Angela was out on the dance floor with her crew, celebrating together, happily surrounded by friends. They laughed and shimmied, throwing arms over shoulders, swinging hips, and holding one another upright. As the designated driver, I'd somehow also ended up as designated purse-holder. I lurched from one corner to the other, trying to keep the purses pushed over my shoulders and the water in my glass instead of splashed across my chest.

Finally, I spotted someone stumbling off a stool at the very end of the bar, right by a back exit. Three of us spotted it at once. I took a quick glance at my competition: a middle-aged woman in a black dress and heels, and a tall, skinny college kid wearing sagging skinny jeans. For a breath we sized one another up, then the race was on. I bobbed and weaved my way across the dance floor, willing the purses to propel me forward with their swinging weight. I laughed as I raced to the music, stepping to the beat, angling around couples, twirling through troupes.

The woman was stopped short by a strong arm. Her date held her as he handed off his empty pint glass. The tall kid was closing in, though. No way was he beating me. On a whim, I shot sideways, angling to come at the stool from the other side of the bar, laughing at this ridiculous game. I twirled around two people - all legs and hands and lips - then spun around the corner of the bar and stopped short as I was nearly trampled by an angry man. A very meticulously well-dressed, very good looking, very angry man.

"Watch theā€¦ Fuck!" he spat, screwing his eyes closed and shaking his head like he was trying to dislodge something from between his ears.

"I could say the same to you, buddy," I replied, somewhat deflated. Tall kid won the race. He spotted me looking in his direction and tipped his baseball cap. I couldn't help but giggle while I tried to catch my breath.

"Do you really need all those handbags?" the man in front of me inexplicably demanded.

"Oh," I mumbled. In all the excitement, I'd almost forgotten. I pushed them back over my shoulders, counting to myself to make sure I hadn't lost anyone's bag. Once my hands were free, I glanced back up at the guy who'd almost run me down. While everyone else in the bar seemed as enthusiastic and cheerful as the pulsating music in the air around us, this man looked like he was in pain. He stared past me at the exit.

"Designated driver," I tried to explain with jazz hands and a smile. "Yay!"

The man's eyes calmly raked over me liked he was taking an inventory. Glad for my oversized hoodie, I stuffed my hands deep into the pockets. I was about to mumble something or other and get the heck out of his way, when the man's mouth opened in a silent scream and he clutched the sides of his head.

"Hey, are you okay?"

Before I knew it, he was on his knees in front of me.

"Woah, buddy, do you need something? Um, I can get some help. Wait here! Okay? I'll be right back."

I rushed toward the entrance, this time running against the beat, all games abandoned. At first, the big guy by the front door smiled when he saw me, but he quickly sensed something was off.

"Someone's sick!" I shouted over the music. "Someone collapsed at the end of the bar, by the back door. It seems pretty bad."

When we came crashing into the dim space, the crowd parted like they were the Red Sea and the bouncer was Moses. We sailed through and I led the way, right across the dance floor and around the corner of the bar until we were there: me, the bouncer, and the tall kid on the last stool. The well-dressed, angry, incapacitated man who'd crumbled to the floor in front of me was gone without a trace.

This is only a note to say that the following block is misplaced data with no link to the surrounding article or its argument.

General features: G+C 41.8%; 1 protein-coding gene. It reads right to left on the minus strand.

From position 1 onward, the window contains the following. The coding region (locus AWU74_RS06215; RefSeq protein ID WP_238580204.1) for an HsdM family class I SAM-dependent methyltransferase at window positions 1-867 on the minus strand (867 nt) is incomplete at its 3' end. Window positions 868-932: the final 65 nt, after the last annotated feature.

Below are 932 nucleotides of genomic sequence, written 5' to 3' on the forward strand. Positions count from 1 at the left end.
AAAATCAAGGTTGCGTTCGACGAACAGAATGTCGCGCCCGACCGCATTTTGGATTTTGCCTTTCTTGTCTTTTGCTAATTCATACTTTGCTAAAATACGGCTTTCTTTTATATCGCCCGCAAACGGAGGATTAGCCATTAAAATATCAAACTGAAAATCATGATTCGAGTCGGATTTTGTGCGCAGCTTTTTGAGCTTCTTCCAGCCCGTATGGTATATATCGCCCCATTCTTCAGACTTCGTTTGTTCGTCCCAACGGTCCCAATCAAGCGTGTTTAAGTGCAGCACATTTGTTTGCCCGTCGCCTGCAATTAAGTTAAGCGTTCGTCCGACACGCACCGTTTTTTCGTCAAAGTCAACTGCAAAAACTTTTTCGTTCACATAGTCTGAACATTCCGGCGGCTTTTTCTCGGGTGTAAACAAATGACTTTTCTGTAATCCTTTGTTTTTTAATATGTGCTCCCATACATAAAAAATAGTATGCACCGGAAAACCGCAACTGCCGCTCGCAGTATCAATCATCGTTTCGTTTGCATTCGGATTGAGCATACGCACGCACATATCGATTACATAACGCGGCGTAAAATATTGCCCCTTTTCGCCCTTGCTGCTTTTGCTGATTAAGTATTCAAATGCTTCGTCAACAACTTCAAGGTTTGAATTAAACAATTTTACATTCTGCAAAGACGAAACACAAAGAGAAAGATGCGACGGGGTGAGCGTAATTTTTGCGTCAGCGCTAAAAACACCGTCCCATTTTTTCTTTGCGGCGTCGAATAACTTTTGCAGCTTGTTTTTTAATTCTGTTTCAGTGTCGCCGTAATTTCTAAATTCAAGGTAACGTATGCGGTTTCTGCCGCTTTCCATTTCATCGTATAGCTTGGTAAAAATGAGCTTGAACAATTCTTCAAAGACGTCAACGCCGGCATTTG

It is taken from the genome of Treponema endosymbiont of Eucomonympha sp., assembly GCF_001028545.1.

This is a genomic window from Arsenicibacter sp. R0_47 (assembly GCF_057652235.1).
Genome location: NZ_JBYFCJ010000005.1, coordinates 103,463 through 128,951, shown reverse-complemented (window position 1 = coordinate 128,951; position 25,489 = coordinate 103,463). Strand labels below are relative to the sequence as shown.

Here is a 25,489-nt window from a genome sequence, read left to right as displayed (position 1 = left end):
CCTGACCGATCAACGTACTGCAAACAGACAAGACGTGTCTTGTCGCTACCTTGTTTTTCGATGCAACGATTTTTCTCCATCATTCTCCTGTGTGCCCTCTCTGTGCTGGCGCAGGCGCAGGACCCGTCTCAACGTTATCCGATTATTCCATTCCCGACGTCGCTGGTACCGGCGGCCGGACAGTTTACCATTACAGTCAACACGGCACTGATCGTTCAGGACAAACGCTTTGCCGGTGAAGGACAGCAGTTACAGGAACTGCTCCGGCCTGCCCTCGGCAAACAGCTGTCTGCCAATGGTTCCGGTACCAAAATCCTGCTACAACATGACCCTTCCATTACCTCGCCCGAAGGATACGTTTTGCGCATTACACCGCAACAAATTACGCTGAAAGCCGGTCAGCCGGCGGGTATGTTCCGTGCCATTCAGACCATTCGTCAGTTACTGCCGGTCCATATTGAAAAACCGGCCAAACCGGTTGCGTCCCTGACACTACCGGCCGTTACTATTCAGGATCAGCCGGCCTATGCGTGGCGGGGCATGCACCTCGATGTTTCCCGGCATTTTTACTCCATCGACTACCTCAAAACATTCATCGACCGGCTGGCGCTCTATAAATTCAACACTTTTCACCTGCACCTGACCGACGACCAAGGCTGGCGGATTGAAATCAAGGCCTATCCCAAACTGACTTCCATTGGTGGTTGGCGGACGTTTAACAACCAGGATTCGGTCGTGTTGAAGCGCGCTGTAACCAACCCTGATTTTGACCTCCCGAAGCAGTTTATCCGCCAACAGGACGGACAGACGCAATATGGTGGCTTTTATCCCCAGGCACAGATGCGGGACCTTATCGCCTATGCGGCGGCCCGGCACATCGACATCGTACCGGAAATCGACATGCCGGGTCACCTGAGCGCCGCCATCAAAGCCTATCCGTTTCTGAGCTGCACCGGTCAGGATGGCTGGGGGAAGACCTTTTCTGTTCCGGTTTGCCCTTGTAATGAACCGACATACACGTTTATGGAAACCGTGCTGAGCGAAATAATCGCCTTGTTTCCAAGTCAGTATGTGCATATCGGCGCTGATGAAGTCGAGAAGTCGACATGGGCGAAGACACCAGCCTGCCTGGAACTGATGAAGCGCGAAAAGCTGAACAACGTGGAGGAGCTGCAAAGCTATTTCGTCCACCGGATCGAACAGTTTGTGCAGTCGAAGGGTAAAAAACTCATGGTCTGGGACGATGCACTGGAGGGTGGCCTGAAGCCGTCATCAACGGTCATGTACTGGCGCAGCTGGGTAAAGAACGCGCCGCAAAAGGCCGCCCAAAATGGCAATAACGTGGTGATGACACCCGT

"Nice one, Prude," the bouncer grumbled as he stalked away.

"He was right here." I sighed. I shook my head. How could he have disappeared when minutes ago he couldn't even walk?

"Hey, yo," someone hissed. I looked up to see the skinny kid nodding my way. "You want a seat? My buddies are headed out. You earned it." He tipped his cap again.

I took the stool gratefully, piling all the purses in front of me. Before long, the bartender offered me a free drink, but I settled on another glass of ice water. I kept glancing back at the spot on the floor where the man had fallen, wondering if I'd somehow made him up. Sometimes my mind played tricks on me, but usually I conjured up people from my past, not complete strangers.


It's hard to believe that was only five days ago. Really, everything's been so hard to believe, like when Edward turned up at my elbow moments later, as if nothing in the world was wrong. Like when he happened to be walking through the park the next morning, or when I found him squeezing melons in the same high-end grocery store where I was Instacart shopping.

This should have frightened me, but there was something different about Edward, and that's putting it mildly. Edward wasn't just another persistent guy who couldn't take a hint. He was unrelenting in the same way the tide insists on moving up the beach twice a day, or the way the sun insists on rising each morning. He was there like air was there, like the ground under my feet. And when he kissed me, I'd never felt more sure that I was here too. I fell into the kiss with a sigh, as what little that remained of my defenses fell away.

Edward's lips parted. His arms enveloped me. His hands clutched. And then his body stiffened, and he pulled back.


A/N: One of my oldest & dearest friends in the fandom pulled me out of my fanfiction funk and asked me to write along with her. Go check out Hades, a Love Story - Sort Of by FictionFreak95. She's been writing from EPOV (sort of), while I write from BPOV. We'll be updating on Fridays and having fun doing it. Thanks to Sue for her betamazingness & to Jo for the inspiration. This doesn't mean I've given up on It Never Goes Out. It means I'm writing again. It's a good sign. Peace ~M